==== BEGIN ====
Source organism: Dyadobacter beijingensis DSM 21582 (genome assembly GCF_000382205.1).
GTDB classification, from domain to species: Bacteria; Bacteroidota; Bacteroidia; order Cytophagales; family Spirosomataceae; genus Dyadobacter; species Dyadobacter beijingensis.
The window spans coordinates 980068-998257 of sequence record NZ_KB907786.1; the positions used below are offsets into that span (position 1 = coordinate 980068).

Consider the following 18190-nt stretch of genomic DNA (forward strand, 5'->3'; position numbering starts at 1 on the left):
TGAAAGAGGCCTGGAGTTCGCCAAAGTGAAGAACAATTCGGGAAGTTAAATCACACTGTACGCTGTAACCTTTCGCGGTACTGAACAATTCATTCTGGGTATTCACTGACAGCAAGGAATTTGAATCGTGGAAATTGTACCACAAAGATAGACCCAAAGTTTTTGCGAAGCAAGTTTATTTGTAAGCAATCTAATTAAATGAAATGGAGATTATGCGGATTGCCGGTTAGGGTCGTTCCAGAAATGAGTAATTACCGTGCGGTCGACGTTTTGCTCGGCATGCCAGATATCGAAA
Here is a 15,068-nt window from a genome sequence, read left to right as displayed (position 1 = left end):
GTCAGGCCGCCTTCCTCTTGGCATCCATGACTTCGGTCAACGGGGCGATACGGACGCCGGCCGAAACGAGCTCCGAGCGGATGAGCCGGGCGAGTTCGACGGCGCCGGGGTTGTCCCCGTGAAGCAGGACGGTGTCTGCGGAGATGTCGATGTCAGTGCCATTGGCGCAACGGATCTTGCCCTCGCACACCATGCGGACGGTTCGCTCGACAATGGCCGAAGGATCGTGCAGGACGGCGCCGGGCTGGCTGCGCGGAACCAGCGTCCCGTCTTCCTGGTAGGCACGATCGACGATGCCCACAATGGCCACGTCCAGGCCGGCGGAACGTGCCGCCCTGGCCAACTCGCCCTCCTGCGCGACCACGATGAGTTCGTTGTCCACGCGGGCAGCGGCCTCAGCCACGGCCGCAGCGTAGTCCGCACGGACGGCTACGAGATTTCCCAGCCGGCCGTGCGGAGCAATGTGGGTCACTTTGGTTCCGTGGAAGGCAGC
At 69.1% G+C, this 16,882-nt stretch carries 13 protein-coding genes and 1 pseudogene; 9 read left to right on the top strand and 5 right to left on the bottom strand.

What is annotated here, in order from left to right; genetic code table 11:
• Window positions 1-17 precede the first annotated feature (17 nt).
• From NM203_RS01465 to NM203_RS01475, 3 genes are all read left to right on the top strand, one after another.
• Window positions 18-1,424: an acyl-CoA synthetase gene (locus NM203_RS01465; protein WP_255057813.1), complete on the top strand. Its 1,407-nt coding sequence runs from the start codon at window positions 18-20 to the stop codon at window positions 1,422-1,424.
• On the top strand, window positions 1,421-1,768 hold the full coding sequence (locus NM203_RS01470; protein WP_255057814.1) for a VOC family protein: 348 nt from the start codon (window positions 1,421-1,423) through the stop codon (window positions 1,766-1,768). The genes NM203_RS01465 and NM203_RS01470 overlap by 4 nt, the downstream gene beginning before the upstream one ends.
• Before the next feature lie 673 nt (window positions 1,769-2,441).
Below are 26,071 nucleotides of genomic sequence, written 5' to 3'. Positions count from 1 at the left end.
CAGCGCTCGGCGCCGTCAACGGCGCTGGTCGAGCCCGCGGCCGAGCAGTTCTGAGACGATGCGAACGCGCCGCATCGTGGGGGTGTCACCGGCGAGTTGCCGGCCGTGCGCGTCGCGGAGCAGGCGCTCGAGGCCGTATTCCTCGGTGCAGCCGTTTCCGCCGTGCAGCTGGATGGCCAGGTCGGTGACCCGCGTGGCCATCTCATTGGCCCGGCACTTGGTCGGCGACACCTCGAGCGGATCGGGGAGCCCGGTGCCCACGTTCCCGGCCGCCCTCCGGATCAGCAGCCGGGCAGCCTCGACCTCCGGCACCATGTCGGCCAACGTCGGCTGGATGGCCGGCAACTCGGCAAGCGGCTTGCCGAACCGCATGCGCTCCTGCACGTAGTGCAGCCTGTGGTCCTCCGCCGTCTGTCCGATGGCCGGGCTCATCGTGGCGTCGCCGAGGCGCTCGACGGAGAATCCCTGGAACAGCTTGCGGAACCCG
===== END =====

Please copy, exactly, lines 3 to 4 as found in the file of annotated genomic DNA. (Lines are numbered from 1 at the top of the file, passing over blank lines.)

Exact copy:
The window spans coordinates 980068-998257 of sequence record NZ_KB907786.1; the positions used below are offsets into that span (position 1 = coordinate 980068).

Consider the following 18190-nt stretch of genomic DNA (forward strand, 5'->3'; position numbering starts at 1 on the left):